[PATCH v18 0/9] mm: introduce memfd_secret system call to create "secret" memory areas
jejb at linux.ibm.com
Thu May 6 16:26:41 BST 2021
On Wed, 2021-05-05 at 12:08 -0700, Andrew Morton wrote:
> On Wed, 3 Mar 2021 18:22:00 +0200 Mike Rapoport <rppt at kernel.org>
> > This is an implementation of "secret" mappings backed by a file
> > descriptor.
> > The file descriptor backing secret memory mappings is created using
> > a dedicated memfd_secret system call The desired protection mode
> > for the memory is configured using flags parameter of the system
> > call. The mmap() of the file descriptor created with memfd_secret()
> > will create a "secret" memory mapping. The pages in that mapping
> > will be marked as not present in the direct map and will be present
> > only in the page table of the owning mm.
> > Although normally Linux userspace mappings are protected from other
> > users, such secret mappings are useful for environments where a
> > hostile tenant is trying to trick the kernel into giving them
> > access to other tenants mappings.
> I continue to struggle with this and I don't recall seeing much
> enthusiasm from others. Perhaps we're all missing the value point
> and some additional selling is needed.
> Am I correct in understanding that the overall direction here is to
> protect keys (and perhaps other things) from kernel bugs? That if
> the kernel was bug-free then there would be no need for this
> feature? If so, that's a bit sad. But realistic I guess.
Secret memory really serves several purposes. The "increase the level
of difficulty of secret exfiltration" you describe. And, as you say,
if the kernel were bug free this wouldn't be necessary.
1. Memory safety for use space code. Once the secret memory is
allocated, the user can't accidentally pass it into the kernel to be
2. It also serves as a basis for context protection of virtual
machines, but other groups are working on this aspect, and it is
broadly similar to the secret exfiltration from the kernel problem.
> Is this intended to protect keys/etc after the attacker has gained
> the ability to run arbitrary kernel-mode code? If so, that seems
> optimistic, doesn't it?
Not exactly: there are many types of kernel attack, but mostly the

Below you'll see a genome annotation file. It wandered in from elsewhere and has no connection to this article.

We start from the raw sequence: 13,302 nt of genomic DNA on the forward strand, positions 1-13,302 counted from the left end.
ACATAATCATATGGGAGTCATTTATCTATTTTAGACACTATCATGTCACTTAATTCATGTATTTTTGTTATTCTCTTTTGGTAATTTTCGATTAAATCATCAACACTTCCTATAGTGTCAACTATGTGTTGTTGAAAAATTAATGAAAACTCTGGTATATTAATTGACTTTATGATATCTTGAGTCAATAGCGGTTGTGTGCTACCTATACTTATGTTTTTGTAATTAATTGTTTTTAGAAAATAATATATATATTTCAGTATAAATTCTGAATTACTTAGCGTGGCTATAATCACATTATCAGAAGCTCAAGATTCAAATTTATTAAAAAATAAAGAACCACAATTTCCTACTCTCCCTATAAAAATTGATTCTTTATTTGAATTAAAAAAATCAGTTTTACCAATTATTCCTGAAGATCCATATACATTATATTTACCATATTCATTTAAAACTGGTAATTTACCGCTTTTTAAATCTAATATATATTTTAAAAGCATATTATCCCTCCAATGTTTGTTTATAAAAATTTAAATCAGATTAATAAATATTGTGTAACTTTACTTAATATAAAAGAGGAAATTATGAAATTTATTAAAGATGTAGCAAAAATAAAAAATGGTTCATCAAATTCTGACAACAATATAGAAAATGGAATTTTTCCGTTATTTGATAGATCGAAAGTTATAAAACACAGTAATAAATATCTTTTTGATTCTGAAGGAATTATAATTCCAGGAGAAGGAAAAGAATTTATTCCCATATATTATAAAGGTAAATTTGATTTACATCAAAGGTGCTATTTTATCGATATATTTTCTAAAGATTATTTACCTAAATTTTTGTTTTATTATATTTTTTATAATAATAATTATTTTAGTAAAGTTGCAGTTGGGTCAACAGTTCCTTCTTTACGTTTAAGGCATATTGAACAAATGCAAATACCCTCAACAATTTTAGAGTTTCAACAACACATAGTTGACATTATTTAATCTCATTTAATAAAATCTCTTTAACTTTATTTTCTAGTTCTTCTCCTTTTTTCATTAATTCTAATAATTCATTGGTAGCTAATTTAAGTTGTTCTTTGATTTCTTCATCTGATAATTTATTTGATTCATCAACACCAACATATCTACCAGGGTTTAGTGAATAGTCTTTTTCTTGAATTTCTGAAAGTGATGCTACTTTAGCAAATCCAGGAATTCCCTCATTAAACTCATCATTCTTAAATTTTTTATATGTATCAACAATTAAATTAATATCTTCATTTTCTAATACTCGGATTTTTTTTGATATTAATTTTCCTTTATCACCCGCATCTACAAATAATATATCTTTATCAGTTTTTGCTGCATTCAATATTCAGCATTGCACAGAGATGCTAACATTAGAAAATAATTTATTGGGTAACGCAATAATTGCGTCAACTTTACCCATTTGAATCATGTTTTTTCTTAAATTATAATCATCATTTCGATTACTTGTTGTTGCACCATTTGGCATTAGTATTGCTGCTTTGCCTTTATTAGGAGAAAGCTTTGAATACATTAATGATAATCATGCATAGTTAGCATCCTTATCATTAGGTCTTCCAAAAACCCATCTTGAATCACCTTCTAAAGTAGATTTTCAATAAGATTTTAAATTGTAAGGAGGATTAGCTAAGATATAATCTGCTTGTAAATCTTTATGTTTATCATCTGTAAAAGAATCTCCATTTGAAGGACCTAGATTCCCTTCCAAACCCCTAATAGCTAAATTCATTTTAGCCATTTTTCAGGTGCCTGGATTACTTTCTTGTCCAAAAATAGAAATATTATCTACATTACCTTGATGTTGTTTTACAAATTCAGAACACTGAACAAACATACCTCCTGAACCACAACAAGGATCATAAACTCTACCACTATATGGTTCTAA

attacker either manages to effect a privilege escalation to root or
gets the ability to run a ROP gadget. The object of this code is to be
completely secure against root trying to extract the secret (some what
similar to the lockdown idea), thus defeating privilege escalation and
to provide "sufficient" protection against ROP gadgets.
The ROP gadget thing needs more explanation: the usual defeatist
approach is to say that once the attacker gains the stack, they can do
anything because they can find enough ROP gadgets to be turing
complete. However, in the real world, given the kernel stack size
limit and address space layout randomization making finding gadgets
really hard, usually the attacker gets one or at most two gadgets to
string together. Not having any in-kernel primitive for accessing
secret memory means the one gadget ROP attack can't work. Since the
only way to access secret memory is to reconstruct the missing mapping
entry, the attacker has to recover the physical page and insert a PTE
pointing to it in the kernel and then retrieve the contents. That
takes at least three gadgets which is a level of difficulty beyond most
> I think that a very complete description of the threats which this
> feature addresses would be helpful.
It's designed to protect against three different threats:
1. Detection of user secret memory mismanagement
2. significant protection against privilege escalation
3. enhanced protection (in conjunction with all the other in-kernel
attack prevention systems) against ROP attacks.
Do you want us to add this to one of the patch descriptions?
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